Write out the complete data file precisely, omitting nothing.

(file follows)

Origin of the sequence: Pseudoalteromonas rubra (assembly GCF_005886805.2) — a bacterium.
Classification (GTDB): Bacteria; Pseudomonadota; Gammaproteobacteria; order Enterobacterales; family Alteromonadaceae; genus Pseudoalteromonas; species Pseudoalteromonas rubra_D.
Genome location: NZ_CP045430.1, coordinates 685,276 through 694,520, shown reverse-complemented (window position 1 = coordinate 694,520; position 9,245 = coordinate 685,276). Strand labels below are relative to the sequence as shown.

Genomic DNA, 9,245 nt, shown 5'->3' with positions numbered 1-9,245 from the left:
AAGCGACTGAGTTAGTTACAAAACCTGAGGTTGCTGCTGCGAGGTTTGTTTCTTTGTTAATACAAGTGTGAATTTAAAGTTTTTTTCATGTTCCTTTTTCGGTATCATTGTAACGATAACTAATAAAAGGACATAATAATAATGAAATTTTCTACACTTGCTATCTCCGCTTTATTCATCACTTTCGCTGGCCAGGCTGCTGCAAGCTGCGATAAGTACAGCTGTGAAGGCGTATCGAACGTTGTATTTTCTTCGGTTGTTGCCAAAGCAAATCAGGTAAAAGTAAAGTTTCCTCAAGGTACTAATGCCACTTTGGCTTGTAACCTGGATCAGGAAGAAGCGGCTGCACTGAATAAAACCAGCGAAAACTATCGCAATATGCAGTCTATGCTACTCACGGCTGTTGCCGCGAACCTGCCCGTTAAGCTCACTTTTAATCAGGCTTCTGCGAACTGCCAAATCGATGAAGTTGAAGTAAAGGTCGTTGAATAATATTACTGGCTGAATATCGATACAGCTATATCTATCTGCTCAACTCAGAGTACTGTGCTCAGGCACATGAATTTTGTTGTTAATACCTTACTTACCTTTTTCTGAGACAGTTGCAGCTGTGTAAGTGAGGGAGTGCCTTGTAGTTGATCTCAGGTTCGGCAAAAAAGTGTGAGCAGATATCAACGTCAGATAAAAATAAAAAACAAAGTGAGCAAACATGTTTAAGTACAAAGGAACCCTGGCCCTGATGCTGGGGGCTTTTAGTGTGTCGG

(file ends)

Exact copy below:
Origin of the sequence: Pseudoalteromonas rubra (assembly GCF_005886805.2) — a bacterium.
Classification (GTDB): Bacteria; Pseudomonadota; Gammaproteobacteria; order Enterobacterales; family Alteromonadaceae; genus Pseudoalteromonas; species Pseudoalteromonas rubra_D.
Genome location: NZ_CP045430.1, coordinates 685,276 through 694,520, shown reverse-complemented (window position 1 = coordinate 694,520; position 9,245 = coordinate 685,276). Strand labels below are relative to the sequence as shown.

Genomic DNA, 9,245 nt, shown 5'->3' with positions numbered 1-9,245 from the left:
AAGCGACTGAGTTAGTTACAAAACCTGAGGTTGCTGCTGCGAGGTTTGTTTCTTTGTTAATACAAGTGTGAATTTAAAGTTTTTTTCATGTTCCTTTTTCGGTATCATTGTAACGATAACTAATAAAAGGACATAATAATAATGAAATTTTCTACACTTGCTATCTCCGCTTTATTCATCACTTTCGCTGGCCAGGCTGCTGCAAGCTGCGATAAGTACAGCTGTGAAGGCGTATCGAACGTTGTATTTTCTTCGGTTGTTGCCAAAGCAAATCAGGTAAAAGTAAAGTTTCCTCAAGGTACTAATGCCACTTTGGCTTGTAACCTGGATCAGGAAGAAGCGGCTGCACTGAATAAAACCAGCGAAAACTATCGCAATATGCAGTCTATGCTACTCACGGCTGTTGCCGCGAACCTGCCCGTTAAGCTCACTTTTAATCAGGCTTCTGCGAACTGCCAAATCGATGAAGTTGAAGTAAAGGTCGTTGAATAATATTACTGGCTGAATATCGATACAGCTATATCTATCTGCTCAACTCAGAGTACTGTGCTCAGGCACATGAATTTTGTTGTTAATACCTTACTTACCTTTTTCTGAGACAGTTGCAGCTGTGTAAGTGAGGGAGTGCCTTGTAGTTGATCTCAGGTTCGGCAAAAAAGTGTGAGCAGATATCAACGTCAGATAAAAATAAAAAACAAAGTGAGCAAACATGTTTAAGTACAAAGGAACCCTGGCCCTGATGCTGGGGGCTTTTAGTGTGTCGG